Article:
Anyway, please read the text at the top of that page if you want to use any of those files.
Last week, we attended the “Armistice” event up at Cooper’s Lake Campground. Informally called “Pretendsic”, this was the event that the campground decided to run on their own after the SCA’s Pennsic War was cancelled again. It was a much smaller and informal version of a war, with no organized battles and many fewer classes. We did not even camp up there most nights, and brought all our own food. We spent a lot of time in camp braiding, and I completed these four braids.
All four braids were made using kute-uchi hand-loop braiding. The two inner braids are Mitake-gumi 10-loop rectangular braids, both using a single ply of acrylic yarn for each loop. The two outer braids are Maru-genji-gumi 16-loop round braids. The inner of the two uses a single ply of acrylic yarn for each loop, and the outer uses two plies of cotton crochet thread for each loop. To keep the loops together in bundles for the 2-ply braid, I used rope kute handles. These were all braided while seated on a bench, and I used my toes to beat the stitches if the braids were too long for manual tightening.
At the most recent dyeing activity, one of our friends brought a few articles of finished clothing that she’d purchased inexpensively, specifically for the fun of shibori dyeing it in indigo. When you make up a couple of big pots of indigo dye, you might as well use them for as much as you can. They really don’t keep, and there’s so much dye in there that you can normally toss in some experiments at the end just to see how they come out.
Her experiments came out so awesome that I decided to copy her method. The online stores that sell the dye also carry a broad line of prepared for dyeing (PFD) garments, but I hate buying clothes mail order. I have plenty of simple sewing patterns, though.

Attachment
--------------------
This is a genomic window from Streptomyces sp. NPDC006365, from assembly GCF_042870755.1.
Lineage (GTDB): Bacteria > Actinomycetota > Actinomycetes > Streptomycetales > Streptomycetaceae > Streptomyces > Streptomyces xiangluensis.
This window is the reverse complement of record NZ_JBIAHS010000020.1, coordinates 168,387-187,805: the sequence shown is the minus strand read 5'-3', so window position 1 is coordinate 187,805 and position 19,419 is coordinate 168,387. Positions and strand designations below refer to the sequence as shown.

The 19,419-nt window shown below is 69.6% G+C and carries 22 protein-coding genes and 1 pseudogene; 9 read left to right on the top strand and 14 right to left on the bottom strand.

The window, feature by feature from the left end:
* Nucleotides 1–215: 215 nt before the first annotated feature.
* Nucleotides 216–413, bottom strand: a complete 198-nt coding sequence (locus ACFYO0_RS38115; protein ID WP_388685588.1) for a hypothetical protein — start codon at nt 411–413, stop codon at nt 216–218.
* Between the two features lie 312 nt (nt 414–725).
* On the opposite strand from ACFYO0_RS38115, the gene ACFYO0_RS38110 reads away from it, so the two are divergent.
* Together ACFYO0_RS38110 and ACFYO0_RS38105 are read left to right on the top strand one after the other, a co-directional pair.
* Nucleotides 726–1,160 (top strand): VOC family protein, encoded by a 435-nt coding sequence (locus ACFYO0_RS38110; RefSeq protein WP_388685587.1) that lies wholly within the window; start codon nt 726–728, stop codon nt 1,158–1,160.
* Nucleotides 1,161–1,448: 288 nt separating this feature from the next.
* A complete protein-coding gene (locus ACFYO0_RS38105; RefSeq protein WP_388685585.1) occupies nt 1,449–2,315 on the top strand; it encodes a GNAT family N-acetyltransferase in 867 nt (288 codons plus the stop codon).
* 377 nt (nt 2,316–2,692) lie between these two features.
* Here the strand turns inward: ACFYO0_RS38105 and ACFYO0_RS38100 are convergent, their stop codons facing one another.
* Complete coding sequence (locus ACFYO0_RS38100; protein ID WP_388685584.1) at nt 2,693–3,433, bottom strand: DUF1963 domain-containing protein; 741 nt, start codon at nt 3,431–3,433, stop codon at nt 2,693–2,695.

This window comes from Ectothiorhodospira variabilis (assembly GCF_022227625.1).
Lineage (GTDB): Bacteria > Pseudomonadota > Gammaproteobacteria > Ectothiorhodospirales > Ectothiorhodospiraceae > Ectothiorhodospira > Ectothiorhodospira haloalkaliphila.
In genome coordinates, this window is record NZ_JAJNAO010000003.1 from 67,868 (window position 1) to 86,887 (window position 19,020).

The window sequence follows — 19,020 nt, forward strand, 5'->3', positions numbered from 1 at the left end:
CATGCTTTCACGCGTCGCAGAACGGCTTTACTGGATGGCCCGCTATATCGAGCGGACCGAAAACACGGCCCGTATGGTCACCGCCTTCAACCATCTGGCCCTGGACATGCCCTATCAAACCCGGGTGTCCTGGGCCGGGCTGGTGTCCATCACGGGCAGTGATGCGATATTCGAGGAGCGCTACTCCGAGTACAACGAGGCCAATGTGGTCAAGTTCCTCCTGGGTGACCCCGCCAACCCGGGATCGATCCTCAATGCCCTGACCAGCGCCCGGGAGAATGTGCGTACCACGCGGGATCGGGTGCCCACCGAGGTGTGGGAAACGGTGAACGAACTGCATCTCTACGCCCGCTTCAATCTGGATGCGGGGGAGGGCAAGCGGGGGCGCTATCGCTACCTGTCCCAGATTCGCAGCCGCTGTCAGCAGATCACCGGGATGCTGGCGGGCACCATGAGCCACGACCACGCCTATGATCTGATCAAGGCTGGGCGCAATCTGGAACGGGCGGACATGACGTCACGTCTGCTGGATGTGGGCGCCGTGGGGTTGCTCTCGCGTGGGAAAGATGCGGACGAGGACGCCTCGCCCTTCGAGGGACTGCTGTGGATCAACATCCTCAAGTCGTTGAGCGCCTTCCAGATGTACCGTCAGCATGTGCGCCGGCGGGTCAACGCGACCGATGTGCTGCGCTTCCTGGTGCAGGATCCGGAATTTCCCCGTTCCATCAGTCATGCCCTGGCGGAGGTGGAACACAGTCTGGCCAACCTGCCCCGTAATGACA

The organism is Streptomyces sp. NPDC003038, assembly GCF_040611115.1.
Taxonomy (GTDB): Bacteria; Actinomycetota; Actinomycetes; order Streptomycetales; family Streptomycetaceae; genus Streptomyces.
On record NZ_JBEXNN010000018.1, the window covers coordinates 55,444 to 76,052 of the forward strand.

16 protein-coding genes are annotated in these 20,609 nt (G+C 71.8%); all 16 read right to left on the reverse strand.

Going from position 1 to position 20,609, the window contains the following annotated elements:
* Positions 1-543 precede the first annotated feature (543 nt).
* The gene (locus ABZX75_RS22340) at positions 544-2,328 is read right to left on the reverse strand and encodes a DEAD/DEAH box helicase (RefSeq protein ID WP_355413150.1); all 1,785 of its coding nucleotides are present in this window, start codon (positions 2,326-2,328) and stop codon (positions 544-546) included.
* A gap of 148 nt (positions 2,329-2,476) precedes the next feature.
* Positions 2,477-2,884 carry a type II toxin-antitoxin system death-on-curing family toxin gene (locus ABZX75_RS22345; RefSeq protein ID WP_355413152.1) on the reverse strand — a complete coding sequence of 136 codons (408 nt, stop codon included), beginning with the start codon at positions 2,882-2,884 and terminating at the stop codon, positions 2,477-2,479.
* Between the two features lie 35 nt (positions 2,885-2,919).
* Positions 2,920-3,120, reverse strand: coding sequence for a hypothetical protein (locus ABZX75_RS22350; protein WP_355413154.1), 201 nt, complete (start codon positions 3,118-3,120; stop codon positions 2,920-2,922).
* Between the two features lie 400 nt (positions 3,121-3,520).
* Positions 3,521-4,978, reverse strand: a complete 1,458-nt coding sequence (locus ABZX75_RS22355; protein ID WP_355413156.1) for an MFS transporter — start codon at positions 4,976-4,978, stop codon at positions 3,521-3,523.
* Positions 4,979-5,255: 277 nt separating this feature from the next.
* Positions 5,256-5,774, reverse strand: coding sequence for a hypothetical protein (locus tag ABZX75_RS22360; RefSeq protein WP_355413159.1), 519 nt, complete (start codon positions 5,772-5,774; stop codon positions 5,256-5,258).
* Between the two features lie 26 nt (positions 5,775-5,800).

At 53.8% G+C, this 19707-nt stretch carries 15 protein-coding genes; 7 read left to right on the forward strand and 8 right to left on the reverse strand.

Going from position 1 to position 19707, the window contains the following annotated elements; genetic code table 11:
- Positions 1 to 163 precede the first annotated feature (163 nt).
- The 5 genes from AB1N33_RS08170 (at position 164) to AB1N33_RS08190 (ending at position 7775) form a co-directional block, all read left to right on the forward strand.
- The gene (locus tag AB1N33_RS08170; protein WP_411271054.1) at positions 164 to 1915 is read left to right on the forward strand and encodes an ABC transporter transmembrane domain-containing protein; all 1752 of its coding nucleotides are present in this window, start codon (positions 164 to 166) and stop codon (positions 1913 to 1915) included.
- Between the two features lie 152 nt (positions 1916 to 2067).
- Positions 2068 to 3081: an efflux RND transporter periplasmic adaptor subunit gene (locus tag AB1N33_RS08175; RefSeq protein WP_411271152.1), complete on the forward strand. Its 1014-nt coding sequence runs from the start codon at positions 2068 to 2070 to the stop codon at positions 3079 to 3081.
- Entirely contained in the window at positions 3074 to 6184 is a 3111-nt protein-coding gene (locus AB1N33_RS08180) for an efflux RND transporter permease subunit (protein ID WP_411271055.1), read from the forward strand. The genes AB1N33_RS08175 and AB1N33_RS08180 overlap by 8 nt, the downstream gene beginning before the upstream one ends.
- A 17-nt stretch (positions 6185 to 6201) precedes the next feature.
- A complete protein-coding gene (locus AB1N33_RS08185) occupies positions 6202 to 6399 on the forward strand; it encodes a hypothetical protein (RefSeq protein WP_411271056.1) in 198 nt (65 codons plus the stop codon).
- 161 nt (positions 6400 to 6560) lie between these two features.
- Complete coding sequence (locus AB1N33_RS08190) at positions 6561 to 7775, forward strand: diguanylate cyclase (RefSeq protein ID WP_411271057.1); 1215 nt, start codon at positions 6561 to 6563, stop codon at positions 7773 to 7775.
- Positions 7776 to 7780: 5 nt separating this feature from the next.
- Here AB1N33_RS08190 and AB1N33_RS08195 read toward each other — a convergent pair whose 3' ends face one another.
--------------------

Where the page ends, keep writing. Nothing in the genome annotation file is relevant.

I used white muslin fabric to make two shirts. One uses a sweatshirt pattern, and the other uses the beloved pajama top pattern. No buttons on the pajama top yet, because they would only interfere with the dye. I finished all the cut edges with serging, but did all the top stitching with cotton thread. The cotton thread will take up dye, but the polyester serging will not. The serging is all hidden inside, though.
Somebody is running a dyeing day next month, so now I am ready for fun.
A few weeks ago, Sharon hosted an indigo dyeing activity at our home. Some people came over and we spent all day dunking fabric in dye pots. I did some small test pieces for various techniques, but I also twisted up some big pieces of silk broadcloth, and then I made this kosode from that fabric.
It looks kind of like an accident in a bleach factory, but closer up the indigo patterns are very organic and Rorshach-inkblot fascinating.
One of the martial activities in the SCA is called “Thrown Weapons”. Participants throw handled metal weapons such as axes and knives at fixed targets for scores. If you can achieve certain scores during a timed exercise, you qualify for different ranks. These belt favors are meant to be given to those participants who have achieved the required skill levels. The background color of each favor denotes the rank: black for Thrower (0-29 points), blue for Verfur (30-59 points), purple for Caster (60-79 points), green for Huntsman (80-99 points), and red for Marksman (100-120 points).
Each is machine embroidered on cotton twill fabric. The favors are about 7.5 inches wide and 18 inches long, meant to be doubled over a belt. The badge is 3.5 inches in diameter. The fabric is doubled over into a kind of bag, inside which valuables or authorization cards can be stored. I made six of each rank, thirty in all. Even though the machine did all the hard work, there was still a bunch f work setting things up, switching threads, and completing the favors. It took me a while.